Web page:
When I was an undergraduate at Howard University in Washington DC, my major was in Chemistry. I had aspirations to attend medical school and become a Forensic Pathologist. However, after taking elective courses in the social sciences, my interest changed when I discovered the dynamic field of criminal justice. I graduated with a Bachelor of Arts degree in Administration of Justice and immediately began my career with the Department of the Treasury, Office of Enforcement. There I conducted research as a part of the Money Laundering Task Force which was responsible for developing policies for financial crimes such as illegal offshore accounts and terrorist financing. I left the federal system to explore employment in the private sector. I soon realized that I had always possessed a genuine interest in people and that a career in the criminal justice system was of great interest to me.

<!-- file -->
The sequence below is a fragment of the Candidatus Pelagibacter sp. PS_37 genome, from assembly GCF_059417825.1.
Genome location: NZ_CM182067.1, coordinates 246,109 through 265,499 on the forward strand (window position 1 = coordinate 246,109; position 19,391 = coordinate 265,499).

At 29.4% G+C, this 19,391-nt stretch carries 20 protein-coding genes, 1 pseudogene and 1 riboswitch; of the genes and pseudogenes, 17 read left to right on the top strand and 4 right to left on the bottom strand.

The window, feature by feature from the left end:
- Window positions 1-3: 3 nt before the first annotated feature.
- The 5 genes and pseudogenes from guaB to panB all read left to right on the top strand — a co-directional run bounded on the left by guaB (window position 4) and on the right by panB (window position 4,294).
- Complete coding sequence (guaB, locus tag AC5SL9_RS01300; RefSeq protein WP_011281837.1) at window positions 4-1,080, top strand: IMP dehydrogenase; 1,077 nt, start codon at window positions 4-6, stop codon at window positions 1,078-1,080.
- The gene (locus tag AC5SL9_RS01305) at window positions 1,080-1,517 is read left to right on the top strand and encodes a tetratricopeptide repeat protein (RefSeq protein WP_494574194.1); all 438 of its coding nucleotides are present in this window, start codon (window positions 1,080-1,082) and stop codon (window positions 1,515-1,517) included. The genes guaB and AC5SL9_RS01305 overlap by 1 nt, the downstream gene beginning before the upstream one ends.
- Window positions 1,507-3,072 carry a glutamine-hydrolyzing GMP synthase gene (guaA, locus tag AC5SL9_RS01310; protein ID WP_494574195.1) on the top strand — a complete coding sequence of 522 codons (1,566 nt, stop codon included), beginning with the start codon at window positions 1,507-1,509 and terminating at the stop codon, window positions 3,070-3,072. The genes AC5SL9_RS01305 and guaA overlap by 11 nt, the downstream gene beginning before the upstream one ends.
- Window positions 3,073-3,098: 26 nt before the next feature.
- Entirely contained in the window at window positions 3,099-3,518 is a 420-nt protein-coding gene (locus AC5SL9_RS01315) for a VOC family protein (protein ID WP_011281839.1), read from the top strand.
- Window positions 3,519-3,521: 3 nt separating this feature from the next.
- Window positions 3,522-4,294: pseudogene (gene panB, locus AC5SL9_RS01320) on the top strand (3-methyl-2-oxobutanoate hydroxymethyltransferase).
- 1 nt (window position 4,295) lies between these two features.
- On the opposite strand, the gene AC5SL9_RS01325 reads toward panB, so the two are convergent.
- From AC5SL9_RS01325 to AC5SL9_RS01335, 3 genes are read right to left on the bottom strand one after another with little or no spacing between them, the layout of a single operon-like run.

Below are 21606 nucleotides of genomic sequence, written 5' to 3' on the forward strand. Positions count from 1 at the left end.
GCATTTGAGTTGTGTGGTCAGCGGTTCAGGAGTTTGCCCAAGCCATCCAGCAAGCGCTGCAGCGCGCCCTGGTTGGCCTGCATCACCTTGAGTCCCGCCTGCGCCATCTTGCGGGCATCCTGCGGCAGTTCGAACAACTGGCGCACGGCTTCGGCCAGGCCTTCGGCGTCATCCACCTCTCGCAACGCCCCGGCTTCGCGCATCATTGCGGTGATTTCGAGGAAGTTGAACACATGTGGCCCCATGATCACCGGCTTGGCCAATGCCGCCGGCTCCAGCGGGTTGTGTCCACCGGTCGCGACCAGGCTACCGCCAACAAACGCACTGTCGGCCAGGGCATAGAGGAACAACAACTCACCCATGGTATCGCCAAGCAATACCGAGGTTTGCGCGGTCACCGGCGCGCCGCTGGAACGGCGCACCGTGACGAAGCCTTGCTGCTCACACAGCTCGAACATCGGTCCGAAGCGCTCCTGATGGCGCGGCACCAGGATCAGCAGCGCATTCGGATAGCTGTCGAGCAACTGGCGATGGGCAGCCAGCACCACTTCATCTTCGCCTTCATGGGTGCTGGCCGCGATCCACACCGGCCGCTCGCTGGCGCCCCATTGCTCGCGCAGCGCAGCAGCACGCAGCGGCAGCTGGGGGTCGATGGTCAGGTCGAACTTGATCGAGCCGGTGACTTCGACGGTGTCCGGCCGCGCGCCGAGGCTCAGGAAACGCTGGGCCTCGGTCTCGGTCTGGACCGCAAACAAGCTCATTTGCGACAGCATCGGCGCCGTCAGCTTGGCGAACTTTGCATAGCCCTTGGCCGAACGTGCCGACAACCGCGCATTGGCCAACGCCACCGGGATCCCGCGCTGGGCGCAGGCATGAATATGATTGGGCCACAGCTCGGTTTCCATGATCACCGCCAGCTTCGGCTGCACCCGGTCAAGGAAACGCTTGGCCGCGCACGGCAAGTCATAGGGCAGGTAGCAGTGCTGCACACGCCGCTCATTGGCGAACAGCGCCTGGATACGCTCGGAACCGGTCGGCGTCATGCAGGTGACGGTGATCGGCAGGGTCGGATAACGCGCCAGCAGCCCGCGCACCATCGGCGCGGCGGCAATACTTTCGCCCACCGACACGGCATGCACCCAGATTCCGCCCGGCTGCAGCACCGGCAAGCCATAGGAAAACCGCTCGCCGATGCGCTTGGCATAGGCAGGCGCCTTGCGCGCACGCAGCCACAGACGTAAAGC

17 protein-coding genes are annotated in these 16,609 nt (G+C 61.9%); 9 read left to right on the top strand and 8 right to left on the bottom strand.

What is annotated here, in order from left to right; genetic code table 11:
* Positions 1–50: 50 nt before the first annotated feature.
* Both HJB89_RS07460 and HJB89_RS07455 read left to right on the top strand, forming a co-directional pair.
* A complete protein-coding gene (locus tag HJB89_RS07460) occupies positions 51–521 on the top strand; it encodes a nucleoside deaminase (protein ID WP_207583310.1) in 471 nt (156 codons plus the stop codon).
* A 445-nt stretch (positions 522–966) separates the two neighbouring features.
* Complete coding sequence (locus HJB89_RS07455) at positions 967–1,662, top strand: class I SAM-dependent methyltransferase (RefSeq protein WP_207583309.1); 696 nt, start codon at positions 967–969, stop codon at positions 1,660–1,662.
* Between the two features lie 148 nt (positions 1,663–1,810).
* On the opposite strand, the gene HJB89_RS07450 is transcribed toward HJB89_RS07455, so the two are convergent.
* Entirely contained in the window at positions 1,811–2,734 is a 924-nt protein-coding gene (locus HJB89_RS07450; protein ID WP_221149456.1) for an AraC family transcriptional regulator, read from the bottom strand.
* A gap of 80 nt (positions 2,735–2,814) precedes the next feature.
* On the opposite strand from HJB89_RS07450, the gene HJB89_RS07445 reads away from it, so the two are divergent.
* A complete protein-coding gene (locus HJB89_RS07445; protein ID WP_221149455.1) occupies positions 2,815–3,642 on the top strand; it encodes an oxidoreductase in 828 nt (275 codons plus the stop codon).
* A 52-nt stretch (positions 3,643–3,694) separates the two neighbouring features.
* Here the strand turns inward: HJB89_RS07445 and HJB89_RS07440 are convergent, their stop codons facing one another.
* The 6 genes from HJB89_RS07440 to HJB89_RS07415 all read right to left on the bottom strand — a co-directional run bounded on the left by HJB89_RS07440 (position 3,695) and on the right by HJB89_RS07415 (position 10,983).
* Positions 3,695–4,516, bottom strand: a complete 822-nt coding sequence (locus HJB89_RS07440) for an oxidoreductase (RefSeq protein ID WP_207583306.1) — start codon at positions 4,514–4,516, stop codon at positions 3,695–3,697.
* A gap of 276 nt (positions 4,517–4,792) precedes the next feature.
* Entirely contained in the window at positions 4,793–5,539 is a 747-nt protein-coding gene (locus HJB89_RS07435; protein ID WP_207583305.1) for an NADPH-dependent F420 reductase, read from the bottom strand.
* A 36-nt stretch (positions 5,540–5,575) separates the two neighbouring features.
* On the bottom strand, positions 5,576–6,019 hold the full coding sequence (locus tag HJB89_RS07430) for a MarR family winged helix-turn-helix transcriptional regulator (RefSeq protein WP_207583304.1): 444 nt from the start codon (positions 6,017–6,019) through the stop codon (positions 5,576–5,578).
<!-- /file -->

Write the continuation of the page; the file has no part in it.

A career in criminal justice is a perfect combination of law enforcement and social work. It was important to me to work where I was needed. I began working in the Domestic Violence Unit for the Court Services and Offender Supervision Agency (CSOSA) in Washington, DC in 2007.
Being a Community Supervision Officer means no day is ever the same. Strong people skills and being extremely dedicated are a must. Communication skills are critical, as well as the ability to form relationships with various entities in the community. This job allows me to give back to my community in a positive and life changing way. By being a broker of services for offenders, I can assist and support them in taking the steps necessary to reintegrate back into the community. Not only are community resources important to an offender’s success, the strength of the partnership between probation officers and probationers is also essential. Everyone desires to be listened to and understood. Attentive listening allows offenders to express themselves and creates an atmosphere of interest and concern and promotes the process of change. I would encourage individuals with a desire to both work with others and make a difference to consider the field of corrections.